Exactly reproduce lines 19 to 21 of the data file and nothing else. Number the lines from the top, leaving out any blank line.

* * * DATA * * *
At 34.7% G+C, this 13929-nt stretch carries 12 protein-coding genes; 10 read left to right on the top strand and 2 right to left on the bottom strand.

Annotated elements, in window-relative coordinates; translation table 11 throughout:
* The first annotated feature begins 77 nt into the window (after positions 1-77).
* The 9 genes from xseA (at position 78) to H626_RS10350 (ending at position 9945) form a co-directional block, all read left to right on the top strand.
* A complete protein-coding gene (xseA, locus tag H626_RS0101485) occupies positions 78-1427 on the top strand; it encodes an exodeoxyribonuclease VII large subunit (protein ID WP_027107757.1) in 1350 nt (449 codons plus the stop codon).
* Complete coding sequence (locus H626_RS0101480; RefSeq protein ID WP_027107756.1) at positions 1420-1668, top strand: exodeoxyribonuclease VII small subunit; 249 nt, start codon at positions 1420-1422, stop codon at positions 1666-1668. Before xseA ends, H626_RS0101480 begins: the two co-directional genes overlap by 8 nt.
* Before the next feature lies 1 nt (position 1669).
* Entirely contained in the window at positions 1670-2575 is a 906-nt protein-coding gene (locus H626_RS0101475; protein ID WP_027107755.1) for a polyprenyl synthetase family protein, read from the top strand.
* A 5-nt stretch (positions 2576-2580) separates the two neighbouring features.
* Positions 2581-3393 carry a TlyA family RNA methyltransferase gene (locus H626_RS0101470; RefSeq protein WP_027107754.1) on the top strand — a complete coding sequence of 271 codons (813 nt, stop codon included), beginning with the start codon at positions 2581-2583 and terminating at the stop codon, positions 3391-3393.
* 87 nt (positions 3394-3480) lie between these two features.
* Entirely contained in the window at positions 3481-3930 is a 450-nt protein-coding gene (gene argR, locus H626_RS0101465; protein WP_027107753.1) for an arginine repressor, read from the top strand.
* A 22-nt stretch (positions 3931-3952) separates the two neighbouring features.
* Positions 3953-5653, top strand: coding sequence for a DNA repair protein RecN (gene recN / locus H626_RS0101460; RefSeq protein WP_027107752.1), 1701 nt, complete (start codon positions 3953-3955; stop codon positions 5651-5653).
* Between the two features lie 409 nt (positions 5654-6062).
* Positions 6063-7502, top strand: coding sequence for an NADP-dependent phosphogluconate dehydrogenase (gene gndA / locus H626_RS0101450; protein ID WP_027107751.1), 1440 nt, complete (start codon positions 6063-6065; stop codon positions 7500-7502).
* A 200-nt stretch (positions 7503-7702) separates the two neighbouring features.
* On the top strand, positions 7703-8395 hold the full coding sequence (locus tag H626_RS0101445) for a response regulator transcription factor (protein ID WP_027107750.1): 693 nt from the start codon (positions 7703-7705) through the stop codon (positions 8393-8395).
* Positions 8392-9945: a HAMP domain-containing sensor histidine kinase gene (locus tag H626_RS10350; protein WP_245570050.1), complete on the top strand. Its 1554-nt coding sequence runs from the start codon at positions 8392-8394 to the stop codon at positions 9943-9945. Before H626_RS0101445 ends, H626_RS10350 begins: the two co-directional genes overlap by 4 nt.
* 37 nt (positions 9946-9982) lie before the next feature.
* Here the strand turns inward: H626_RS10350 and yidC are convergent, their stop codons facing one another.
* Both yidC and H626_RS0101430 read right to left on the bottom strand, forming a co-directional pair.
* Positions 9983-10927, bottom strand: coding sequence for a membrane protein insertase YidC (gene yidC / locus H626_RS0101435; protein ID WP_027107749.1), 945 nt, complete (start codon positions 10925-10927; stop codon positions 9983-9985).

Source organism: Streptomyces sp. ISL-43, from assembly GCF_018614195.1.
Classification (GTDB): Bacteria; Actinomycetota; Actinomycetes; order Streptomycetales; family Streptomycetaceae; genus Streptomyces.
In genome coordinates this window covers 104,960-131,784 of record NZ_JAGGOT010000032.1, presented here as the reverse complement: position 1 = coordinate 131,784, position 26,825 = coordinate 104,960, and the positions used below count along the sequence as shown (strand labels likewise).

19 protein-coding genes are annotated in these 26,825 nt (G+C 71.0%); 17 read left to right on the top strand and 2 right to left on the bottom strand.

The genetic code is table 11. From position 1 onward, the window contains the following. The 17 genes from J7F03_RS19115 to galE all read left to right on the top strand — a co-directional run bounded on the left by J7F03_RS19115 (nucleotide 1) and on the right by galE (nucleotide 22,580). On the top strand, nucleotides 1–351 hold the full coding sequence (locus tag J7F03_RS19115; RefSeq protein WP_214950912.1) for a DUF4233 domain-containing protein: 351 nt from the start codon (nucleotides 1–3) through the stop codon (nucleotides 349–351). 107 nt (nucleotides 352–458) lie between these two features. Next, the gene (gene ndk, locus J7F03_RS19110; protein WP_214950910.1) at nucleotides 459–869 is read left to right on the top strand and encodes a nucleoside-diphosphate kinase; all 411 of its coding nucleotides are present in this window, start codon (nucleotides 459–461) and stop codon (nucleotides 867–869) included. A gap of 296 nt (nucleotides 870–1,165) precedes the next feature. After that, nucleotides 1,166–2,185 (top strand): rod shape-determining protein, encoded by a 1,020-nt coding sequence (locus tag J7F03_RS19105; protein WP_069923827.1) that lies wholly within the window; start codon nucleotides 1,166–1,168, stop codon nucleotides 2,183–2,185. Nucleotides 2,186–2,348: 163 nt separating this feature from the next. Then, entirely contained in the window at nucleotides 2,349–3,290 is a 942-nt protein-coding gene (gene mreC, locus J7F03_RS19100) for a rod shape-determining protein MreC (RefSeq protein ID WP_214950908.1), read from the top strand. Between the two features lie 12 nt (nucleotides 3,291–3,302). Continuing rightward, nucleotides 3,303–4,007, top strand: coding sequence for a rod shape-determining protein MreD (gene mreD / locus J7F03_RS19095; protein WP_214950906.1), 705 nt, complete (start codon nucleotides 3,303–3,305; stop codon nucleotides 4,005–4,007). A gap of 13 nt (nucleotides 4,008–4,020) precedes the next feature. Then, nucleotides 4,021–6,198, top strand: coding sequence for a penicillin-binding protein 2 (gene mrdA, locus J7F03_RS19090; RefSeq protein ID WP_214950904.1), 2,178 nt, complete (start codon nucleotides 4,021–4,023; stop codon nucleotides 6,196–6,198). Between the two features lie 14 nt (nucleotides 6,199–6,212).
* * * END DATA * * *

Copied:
* Positions 8392-9945: a HAMP domain-containing sensor histidine kinase gene (locus tag H626_RS10350; protein WP_245570050.1), complete on the top strand. Its 1554-nt coding sequence runs from the start codon at positions 8392-8394 to the stop codon at positions 9943-9945. Before H626_RS0101445 ends, H626_RS10350 begins: the two co-directional genes overlap by 4 nt.
* 37 nt (positions 9946-9982) lie before the next feature.
* Here the strand turns inward: H626_RS10350 and yidC are convergent, their stop codons facing one another.